How can I guest blog without it appearing as if I paid for links?
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How can I guest blog without it appearing as if I paid for links?


Today’s question comes from
Phoenix, Arizona. Ben asks, “How can I guest blog
without it looking like I pay for links?” OK, that’s
a fun question. So let’s talk about– for example, whenever we get a
spam report, and we dig into it in the manual webspam team,
usually, there’s a pretty clear distinction between an
occasional guest blog versus someone who is doing large-scale
pay-for-links kinds of stuff. So what are the different
criteria on that spectrum? So if you’re paying for links,
it’s more likely that it’s an off-topic or an irrelevant blog
post that doesn’t really match the subject of
the blog itself. It’s more likely you’ll see the
keyword-rich anchor text, that sort of thing, whereas a
guest blog, it’s more likely to be, hopefully, someone
that’s expert. There will usually be a
paragraph there that talks about who this person is,
why you invited them to be on your blog. Hopefully, the guest blogger
isn’t dropping keywords in their anchors nearly as much
as these other sorts of methods of generating links. So it is interesting, because in
all of these cases, you can see a spectrum of quality. You can have paid links
with buy cheap Viagra, all that stuff. You can have article marketing,
where somebody doesn’t even have a relationship
with the blog, and they just write an article
of 500 words, or whatever. And they embed their
keyword-rich anchor text in their bio, or something
like that. And then you’ve got
guest blogging, which can be low quality. And frankly, I think there’s
been a growth of low-quality guest blogging recently. Or it can be higher quality
stuff, where someone really is an expert, and you really
do want their opinion on something that’s especially
interesting or relevant to your blog’s audience. And so there is this spectrum. And we look at those kinds of
criteria when we try to distinguish whether something
is organic or not, whether something really deserves to be
considered high quality, or whether it’s more likely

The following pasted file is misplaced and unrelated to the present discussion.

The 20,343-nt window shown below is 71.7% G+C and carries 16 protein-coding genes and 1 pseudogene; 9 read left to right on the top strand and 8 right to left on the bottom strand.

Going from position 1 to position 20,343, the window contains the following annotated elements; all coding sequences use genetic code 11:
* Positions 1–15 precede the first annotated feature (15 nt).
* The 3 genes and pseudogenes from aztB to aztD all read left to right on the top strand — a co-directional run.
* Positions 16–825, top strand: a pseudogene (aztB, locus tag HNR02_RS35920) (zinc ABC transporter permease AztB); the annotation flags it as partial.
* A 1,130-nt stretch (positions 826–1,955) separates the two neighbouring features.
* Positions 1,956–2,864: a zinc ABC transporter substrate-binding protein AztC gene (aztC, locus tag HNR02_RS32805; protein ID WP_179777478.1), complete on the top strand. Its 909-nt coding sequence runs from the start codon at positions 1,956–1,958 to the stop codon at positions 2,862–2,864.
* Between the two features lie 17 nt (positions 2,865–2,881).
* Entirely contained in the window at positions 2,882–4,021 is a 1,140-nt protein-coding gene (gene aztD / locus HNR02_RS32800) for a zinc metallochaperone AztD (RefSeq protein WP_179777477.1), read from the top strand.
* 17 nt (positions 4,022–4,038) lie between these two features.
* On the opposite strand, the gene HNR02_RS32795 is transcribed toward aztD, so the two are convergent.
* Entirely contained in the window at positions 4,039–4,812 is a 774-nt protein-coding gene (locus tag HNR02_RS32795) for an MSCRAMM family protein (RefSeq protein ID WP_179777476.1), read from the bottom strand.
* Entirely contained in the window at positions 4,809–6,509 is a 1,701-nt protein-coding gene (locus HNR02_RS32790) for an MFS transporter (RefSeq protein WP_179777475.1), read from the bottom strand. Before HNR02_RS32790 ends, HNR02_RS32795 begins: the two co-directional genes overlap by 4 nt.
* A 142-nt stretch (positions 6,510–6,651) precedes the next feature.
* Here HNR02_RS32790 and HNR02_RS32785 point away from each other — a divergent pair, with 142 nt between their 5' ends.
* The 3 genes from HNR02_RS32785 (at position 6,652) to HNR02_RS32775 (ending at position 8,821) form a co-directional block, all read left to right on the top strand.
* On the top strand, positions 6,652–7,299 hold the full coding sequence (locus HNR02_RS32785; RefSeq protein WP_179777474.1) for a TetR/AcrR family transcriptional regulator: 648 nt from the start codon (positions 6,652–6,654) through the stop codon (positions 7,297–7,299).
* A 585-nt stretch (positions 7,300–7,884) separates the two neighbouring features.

to be spam. So one note of caution I would
advise is it feels like a lot of people– guest blogging seems like it’s
the fad of the month a little bit, because we do hear a lot of
people who are complaining about tons of people just
spraying and praying, sending out invitations. I’m going to guest blog on all
these different things. And sometimes they’re spinning
their guest blogs. They’re not even writing unique
content for each blog. And I don’t think that that’s
the best way to build links to your site. And so I wouldn’t recommend
that as a tactic. Guest blogging is probably the
sort of thing that you should be thinking about doing
in moderation. It shouldn’t be your
full-time job going around find people that– can I borrow your soapbox, and
climb up on it, and talk for a few little bits, and then
also embed some links back to my blog? If that’s all you’re doing, then
that’s probably not the best way to build reputation
to your website. But that’s a little bit
of the criteria. I was talking with someone right
before we taped this video, and usually it’s pretty
clear cut, the sorts of things that are paid links versus
guest blogs. Whereas if you’re doing a guest
blog and it gets pretty close to what looks like paid
links, then that might be the sort of thing where we decide
we don’t want to count those links, regardless. Hope that helps.

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